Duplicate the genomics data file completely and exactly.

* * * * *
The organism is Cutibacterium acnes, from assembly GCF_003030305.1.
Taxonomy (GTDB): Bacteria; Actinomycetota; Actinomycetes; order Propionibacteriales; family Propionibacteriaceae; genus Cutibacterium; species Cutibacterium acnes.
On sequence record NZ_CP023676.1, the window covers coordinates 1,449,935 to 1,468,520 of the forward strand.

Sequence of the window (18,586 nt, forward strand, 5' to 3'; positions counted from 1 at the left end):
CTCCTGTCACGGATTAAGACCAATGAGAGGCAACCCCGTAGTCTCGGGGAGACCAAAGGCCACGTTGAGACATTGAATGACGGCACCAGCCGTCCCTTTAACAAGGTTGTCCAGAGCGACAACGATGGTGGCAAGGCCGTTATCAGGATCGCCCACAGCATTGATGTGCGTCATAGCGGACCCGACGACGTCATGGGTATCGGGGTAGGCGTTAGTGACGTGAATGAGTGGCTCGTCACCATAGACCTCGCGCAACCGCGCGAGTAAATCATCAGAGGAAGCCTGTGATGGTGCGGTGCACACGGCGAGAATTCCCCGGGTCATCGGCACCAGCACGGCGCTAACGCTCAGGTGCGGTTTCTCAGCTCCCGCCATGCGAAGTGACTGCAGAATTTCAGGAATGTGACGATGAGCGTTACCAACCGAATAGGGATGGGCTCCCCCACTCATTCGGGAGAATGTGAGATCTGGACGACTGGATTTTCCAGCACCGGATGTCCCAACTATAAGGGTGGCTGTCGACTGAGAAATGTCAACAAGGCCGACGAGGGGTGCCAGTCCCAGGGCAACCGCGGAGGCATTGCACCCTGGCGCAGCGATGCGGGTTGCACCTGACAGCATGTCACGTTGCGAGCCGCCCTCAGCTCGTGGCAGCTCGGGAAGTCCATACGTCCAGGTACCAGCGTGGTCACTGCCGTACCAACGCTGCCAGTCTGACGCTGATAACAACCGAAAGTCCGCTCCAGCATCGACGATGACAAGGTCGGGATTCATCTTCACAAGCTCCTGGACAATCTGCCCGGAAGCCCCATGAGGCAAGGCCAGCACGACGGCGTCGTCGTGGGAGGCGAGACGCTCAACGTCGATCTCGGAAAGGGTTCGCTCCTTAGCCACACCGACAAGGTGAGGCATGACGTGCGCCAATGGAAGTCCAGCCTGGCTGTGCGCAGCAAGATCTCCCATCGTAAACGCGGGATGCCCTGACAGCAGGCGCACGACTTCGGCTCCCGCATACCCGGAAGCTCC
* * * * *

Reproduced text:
The organism is Cutibacterium acnes, from assembly GCF_003030305.1.
Taxonomy (GTDB): Bacteria; Actinomycetota; Actinomycetes; order Propionibacteriales; family Propionibacteriaceae; genus Cutibacterium; species Cutibacterium acnes.
On sequence record NZ_CP023676.1, the window covers coordinates 1,449,935 to 1,468,520 of the forward strand.

Sequence of the window (18,586 nt, forward strand, 5' to 3'; positions counted from 1 at the left end):
CTCCTGTCACGGATTAAGACCAATGAGAGGCAACCCCGTAGTCTCGGGGAGACCAAAGGCCACGTTGAGACATTGAATGACGGCACCAGCCGTCCCTTTAACAAGGTTGTCCAGAGCGACAACGATGGTGGCAAGGCCGTTATCAGGATCGCCCACAGCATTGATGTGCGTCATAGCGGACCCGACGACGTCATGGGTATCGGGGTAGGCGTTAGTGACGTGAATGAGTGGCTCGTCACCATAGACCTCGCGCAACCGCGCGAGTAAATCATCAGAGGAAGCCTGTGATGGTGCGGTGCACACGGCGAGAATTCCCCGGGTCATCGGCACCAGCACGGCGCTAACGCTCAGGTGCGGTTTCTCAGCTCCCGCCATGCGAAGTGACTGCAGAATTTCAGGAATGTGACGATGAGCGTTACCAACCGAATAGGGATGGGCTCCCCCACTCATTCGGGAGAATGTGAGATCTGGACGACTGGATTTTCCAGCACCGGATGTCCCAACTATAAGGGTGGCTGTCGACTGAGAAATGTCAACAAGGCCGACGAGGGGTGCCAGTCCCAGGGCAACCGCGGAGGCATTGCACCCTGGCGCAGCGATGCGGGTTGCACCTGACAGCATGTCACGTTGCGAGCCGCCCTCAGCTCGTGGCAGCTCGGGAAGTCCATACGTCCAGGTACCAGCGTGGTCACTGCCGTACCAACGCTGCCAGTCTGACGCTGATAACAACCGAAAGTCCGCTCCAGCATCGACGATGACAAGGTCGGGATTCATCTTCACAAGCTCCTGGACAATCTGCCCGGAAGCCCCATGAGGCAAGGCCAGCACGACGGCGTCGTCGTGGGAGGCGAGACGCTCAACGTCGATCTCGGAAAGGGTTCGCTCCTTAGCCACACCGACAAGGTGAGGCATGACGTGCGCCAATGGAAGTCCAGCCTGGCTGTGCGCAGCAAGATCTCCCATCGTAAACGCGGGATGCCCTGACAGCAGGCGCACGACTTCGGCTCCCGCATACCCGGAAGCTCC